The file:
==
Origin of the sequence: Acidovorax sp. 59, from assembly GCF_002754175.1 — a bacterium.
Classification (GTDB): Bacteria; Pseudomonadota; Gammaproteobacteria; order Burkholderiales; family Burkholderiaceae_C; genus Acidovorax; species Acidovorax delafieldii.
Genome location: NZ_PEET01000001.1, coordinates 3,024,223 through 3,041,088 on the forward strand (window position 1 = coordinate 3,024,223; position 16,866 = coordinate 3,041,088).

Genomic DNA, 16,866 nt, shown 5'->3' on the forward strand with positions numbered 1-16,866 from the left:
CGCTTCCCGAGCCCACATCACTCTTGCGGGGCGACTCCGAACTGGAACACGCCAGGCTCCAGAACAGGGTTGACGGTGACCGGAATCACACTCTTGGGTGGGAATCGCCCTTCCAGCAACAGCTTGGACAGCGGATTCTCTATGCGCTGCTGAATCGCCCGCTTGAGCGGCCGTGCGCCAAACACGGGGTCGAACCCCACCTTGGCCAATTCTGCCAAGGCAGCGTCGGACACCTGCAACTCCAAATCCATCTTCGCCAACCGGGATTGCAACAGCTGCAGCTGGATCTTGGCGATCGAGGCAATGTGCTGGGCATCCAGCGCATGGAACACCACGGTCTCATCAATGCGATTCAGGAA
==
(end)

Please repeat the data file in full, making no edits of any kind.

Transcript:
Origin of the sequence: Acidovorax sp. 59, from assembly GCF_002754175.1 — a bacterium.
Classification (GTDB): Bacteria; Pseudomonadota; Gammaproteobacteria; order Burkholderiales; family Burkholderiaceae_C; genus Acidovorax; species Acidovorax delafieldii.
Genome location: NZ_PEET01000001.1, coordinates 3,024,223 through 3,041,088 on the forward strand (window position 1 = coordinate 3,024,223; position 16,866 = coordinate 3,041,088).

Genomic DNA, 16,866 nt, shown 5'->3' on the forward strand with positions numbered 1-16,866 from the left:
CGCTTCCCGAGCCCACATCACTCTTGCGGGGCGACTCCGAACTGGAACACGCCAGGCTCCAGAACAGGGTTGACGGTGACCGGAATCACACTCTTGGGTGGGAATCGCCCTTCCAGCAACAGCTTGGACAGCGGATTCTCTATGCGCTGCTGAATCGCCCGCTTGAGCGGCCGTGCGCCAAACACGGGGTCGAACCCCACCTTGGCCAATTCTGCCAAGGCAGCGTCGGACACCTGCAACTCCAAATCCATCTTCGCCAACCGGGATTGCAACAGCTGCAGCTGGATCTTGGCGATCGAGGCAATGTGCTGGGCATCCAGCGCATGGAACACCACGGTCTCATCAATGCGATTCAGGAA